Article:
Africa Travel and Sustainability: A familiar concept yet a difficult balance
October 17, 2023
I was just in Hwange National Park, Zimbabwe experiencing an Eco African Safari, where I saw first-hand how the word “sustainability” gets bounced around. Some people embrace it and what they think it means, while others revolt against it and its political implications. No matter which camp you’re in, it’s more complicated than you might think.
Take Hwange National Park, a popular location for Eco and Luxury African Safaris as an example. When there in July, traveling for work with other industry professionals but also with guests of my colleagues who have less exposure to the concepts as they apply to travel, the discussion got tense at times.
We were in Hwange specifically to see a rhino reintroduction program supported by Imvelo Camps (more on that in an upcoming article), but what we also saw was the Pump Run, a chain of pumped water holes for animal use, which they support. Here’s the Hwange water pump timeline, showing the dilemma:
- 1920’s: Artificial water support is initially begun in Hwange for human and animal success. Thousands of elephants learn the location of the bore holes, making them a relied upon source of much needed water on a long, hot migration to and from Botswana, Zambia, and other areas in the region. They pass this information from generation to generation as the migration continues.
- Early 2000’s: The Zimbabwean government allows the pumps to fall into disrepair because of political upheaval in the country and the de-prioritization of water and land health.
- 2005: The rains fail to produce adequate water and hundreds of elephants die because of the neglect of the pumps.
- The Conversation: The idea of sustainability, and how we accomplish it responsibly, evolves, and continues to evolve, through the years. Some believe that the pumps should not be started, that the fuel consumption to run them is an issue, in combination with the false support of herds that should balance to the naturally available resources.
- Water hole congestion is a primary concern: With little water available, the elephants dominate the few remaining water holes, making them unapproachable and unusable to other species. 2015 saw a huge loss of Cape buffalo in the area, with buffalo deaths numbering in the hundreds.
- A solution is needed: Realizing that the elephants won’t simply adapt without a detrimental impact to regional herd numbers, and that the government will not be a reliable support for the ongoing program, around 2015 the discussion about the pumps begins again, along with a conversation about how to get the pumps out of governmental control, giving their maintenance greater stability.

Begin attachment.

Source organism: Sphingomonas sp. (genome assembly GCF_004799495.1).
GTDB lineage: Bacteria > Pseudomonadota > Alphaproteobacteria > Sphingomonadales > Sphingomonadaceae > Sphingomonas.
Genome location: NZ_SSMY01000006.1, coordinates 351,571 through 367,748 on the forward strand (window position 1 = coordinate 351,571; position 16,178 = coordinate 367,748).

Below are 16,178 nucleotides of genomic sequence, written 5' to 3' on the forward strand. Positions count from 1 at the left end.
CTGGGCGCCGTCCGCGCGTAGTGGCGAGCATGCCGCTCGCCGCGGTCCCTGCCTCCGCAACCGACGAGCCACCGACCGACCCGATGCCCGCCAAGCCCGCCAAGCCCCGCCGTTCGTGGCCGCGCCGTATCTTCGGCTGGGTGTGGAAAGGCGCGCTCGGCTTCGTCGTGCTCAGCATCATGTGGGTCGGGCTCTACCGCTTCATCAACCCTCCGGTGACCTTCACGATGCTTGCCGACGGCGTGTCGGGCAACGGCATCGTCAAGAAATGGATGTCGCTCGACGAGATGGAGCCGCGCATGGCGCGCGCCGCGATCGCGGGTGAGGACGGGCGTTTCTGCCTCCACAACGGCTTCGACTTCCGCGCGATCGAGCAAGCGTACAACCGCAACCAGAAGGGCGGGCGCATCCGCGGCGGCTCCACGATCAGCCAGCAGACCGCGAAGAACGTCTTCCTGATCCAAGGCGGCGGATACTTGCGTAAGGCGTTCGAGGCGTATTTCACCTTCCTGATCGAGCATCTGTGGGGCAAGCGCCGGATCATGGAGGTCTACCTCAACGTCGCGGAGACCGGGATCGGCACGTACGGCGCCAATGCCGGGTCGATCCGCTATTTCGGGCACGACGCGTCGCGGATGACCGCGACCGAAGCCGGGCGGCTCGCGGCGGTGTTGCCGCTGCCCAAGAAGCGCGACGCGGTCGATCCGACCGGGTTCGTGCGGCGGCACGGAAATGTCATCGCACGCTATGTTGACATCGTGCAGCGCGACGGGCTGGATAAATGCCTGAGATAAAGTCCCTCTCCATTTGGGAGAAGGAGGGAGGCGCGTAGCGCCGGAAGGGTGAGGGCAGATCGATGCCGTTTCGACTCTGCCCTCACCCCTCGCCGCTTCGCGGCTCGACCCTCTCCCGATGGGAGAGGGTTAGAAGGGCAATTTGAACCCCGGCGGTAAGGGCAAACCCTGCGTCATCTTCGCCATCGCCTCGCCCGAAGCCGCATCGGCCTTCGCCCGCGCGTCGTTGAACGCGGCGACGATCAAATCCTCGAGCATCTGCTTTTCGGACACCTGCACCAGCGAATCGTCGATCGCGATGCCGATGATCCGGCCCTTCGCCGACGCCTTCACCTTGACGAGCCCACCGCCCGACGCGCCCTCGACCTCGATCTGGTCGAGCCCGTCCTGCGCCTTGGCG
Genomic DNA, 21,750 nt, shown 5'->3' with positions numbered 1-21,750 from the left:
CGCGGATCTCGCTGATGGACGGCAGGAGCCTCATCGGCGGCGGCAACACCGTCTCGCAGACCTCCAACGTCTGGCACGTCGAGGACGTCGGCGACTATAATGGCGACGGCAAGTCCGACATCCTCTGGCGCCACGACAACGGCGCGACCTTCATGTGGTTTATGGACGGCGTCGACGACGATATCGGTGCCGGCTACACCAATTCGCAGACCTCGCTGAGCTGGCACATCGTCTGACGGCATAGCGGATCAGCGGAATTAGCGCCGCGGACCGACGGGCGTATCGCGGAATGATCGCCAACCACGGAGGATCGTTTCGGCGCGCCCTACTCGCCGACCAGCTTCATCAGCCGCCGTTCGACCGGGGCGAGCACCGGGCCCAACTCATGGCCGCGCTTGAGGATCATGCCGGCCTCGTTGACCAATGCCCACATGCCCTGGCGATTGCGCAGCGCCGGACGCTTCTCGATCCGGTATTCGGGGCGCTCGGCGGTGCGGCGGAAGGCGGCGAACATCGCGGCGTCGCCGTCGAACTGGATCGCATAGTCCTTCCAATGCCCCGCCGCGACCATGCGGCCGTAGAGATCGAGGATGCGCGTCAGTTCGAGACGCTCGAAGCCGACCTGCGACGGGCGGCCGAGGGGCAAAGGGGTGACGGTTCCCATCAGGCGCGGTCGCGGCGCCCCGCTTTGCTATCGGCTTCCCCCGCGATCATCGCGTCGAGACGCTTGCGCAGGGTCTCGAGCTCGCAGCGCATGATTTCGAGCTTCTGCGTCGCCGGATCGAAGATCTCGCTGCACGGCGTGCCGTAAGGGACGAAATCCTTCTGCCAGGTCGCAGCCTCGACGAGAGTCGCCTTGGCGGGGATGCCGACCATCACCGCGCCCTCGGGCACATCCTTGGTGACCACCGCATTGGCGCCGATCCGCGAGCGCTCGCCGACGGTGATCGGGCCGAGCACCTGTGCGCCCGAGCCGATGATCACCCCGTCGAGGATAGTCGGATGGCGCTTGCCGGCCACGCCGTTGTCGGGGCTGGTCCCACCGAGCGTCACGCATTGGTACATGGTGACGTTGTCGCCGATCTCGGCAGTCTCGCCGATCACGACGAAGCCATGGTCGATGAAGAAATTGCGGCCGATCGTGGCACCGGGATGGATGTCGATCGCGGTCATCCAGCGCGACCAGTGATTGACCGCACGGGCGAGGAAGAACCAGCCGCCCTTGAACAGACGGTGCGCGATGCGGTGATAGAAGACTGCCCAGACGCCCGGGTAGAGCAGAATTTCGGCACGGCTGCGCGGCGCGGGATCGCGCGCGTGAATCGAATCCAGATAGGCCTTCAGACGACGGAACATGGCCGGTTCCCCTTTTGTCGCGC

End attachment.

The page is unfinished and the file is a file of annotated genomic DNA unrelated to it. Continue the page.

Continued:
- Solutions: Over time, the 34 pumps are repaired, with many being switched from diesel to solar or wind power, with locals manning them to ensure that the pump mechanisms continue to operate. The water holes’ future is more secure, now in the hands of non-profit and tourism segments instead of being managed by the government.
Some on the trip felt that it was still an intrusion, that despite the support to the herds, that human intervention was inappropriate no matter the consequences, and that we need to leave the animals to figure out the new environment and let nature find a balance on its own. With less water, the immediate fallout would be the deaths of hundreds, maybe thousands of animals, but arguably the herd numbers would then reach a sustainable number naturally. Watching the melee at the bore holes is indeed a bit off-putting, and we all feared injury to the jostling animals. Should this be allowed?
Others believed that there is no way that animals aren’t impacted by human expansion. With National Park borders surrounded by villages also taking water from the ecosystem, and coal mines pushing the boundaries of Hwange National Park, the pump system is the least that we can do to help protect vital elephant and other herd populations from greater impact. Yes, there is chaos at the bore holes, but there is enough for all animals, elephants and others alike, under this system.
We all make our decisions about what we support when we travel, and what we don’t, but it’s important to understand that sustainability, like so many other words, can mean different things. When traveling in areas under pressure, I’d encourage any traveler to understand the consequence of human impact in the areas that you’re visiting. Ask questions and seek understanding from the locals and from fellow travelers, and further develop your own perception of what sustainability really means.
Call me and the Outdoor Travel Adventure team to see these challenges, and have these conversations, for yourself! You may agree with the decisions that you see made on these topics or you may not, but one thing is for sure… you’ll never see the world the same way again